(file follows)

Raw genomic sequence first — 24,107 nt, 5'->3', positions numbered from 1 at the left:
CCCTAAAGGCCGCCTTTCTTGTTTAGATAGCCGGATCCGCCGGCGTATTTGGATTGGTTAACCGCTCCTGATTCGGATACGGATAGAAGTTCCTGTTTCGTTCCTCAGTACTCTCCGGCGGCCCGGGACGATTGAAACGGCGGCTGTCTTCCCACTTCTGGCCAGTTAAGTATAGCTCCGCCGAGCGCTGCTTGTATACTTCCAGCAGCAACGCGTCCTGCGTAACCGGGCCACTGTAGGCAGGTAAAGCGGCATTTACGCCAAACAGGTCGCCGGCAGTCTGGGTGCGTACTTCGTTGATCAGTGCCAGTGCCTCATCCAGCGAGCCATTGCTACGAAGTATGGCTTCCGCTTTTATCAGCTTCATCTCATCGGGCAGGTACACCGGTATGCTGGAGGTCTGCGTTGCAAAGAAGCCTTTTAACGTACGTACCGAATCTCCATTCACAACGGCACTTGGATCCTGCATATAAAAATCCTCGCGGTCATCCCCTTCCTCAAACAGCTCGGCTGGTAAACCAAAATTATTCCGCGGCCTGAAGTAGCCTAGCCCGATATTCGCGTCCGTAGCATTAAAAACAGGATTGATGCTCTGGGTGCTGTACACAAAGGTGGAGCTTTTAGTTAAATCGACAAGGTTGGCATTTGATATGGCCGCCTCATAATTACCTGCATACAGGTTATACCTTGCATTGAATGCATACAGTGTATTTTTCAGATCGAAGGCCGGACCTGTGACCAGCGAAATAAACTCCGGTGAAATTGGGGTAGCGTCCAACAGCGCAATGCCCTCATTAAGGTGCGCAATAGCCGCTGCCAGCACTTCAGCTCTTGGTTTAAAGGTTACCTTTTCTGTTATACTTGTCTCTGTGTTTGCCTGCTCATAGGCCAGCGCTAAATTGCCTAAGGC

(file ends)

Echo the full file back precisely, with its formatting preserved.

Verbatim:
Raw genomic sequence first — 24,107 nt, 5'->3', positions numbered from 1 at the left:
CCCTAAAGGCCGCCTTTCTTGTTTAGATAGCCGGATCCGCCGGCGTATTTGGATTGGTTAACCGCTCCTGATTCGGATACGGATAGAAGTTCCTGTTTCGTTCCTCAGTACTCTCCGGCGGCCCGGGACGATTGAAACGGCGGCTGTCTTCCCACTTCTGGCCAGTTAAGTATAGCTCCGCCGAGCGCTGCTTGTATACTTCCAGCAGCAACGCGTCCTGCGTAACCGGGCCACTGTAGGCAGGTAAAGCGGCATTTACGCCAAACAGGTCGCCGGCAGTCTGGGTGCGTACTTCGTTGATCAGTGCCAGTGCCTCATCCAGCGAGCCATTGCTACGAAGTATGGCTTCCGCTTTTATCAGCTTCATCTCATCGGGCAGGTACACCGGTATGCTGGAGGTCTGCGTTGCAAAGAAGCCTTTTAACGTACGTACCGAATCTCCATTCACAACGGCACTTGGATCCTGCATATAAAAATCCTCGCGGTCATCCCCTTCCTCAAACAGCTCGGCTGGTAAACCAAAATTATTCCGCGGCCTGAAGTAGCCTAGCCCGATATTCGCGTCCGTAGCATTAAAAACAGGATTGATGCTCTGGGTGCTGTACACAAAGGTGGAGCTTTTAGTTAAATCGACAAGGTTGGCATTTGATATGGCCGCCTCATAATTACCTGCATACAGGTTATACCTTGCATTGAATGCATACAGTGTATTTTTCAGATCGAAGGCCGGACCTGTGACCAGCGAAATAAACTCCGGTGAAATTGGGGTAGCGTCCAACAGCGCAATGCCCTCATTAAGGTGCGCAATAGCCGCTGCCAGCACTTCAGCTCTTGGTTTAAAGGTTACCTTTTCTGTTATACTTGTCTCTGTGTTTGCCTGCTCATAGGCCAGCGCTAAATTGCCTAAGGC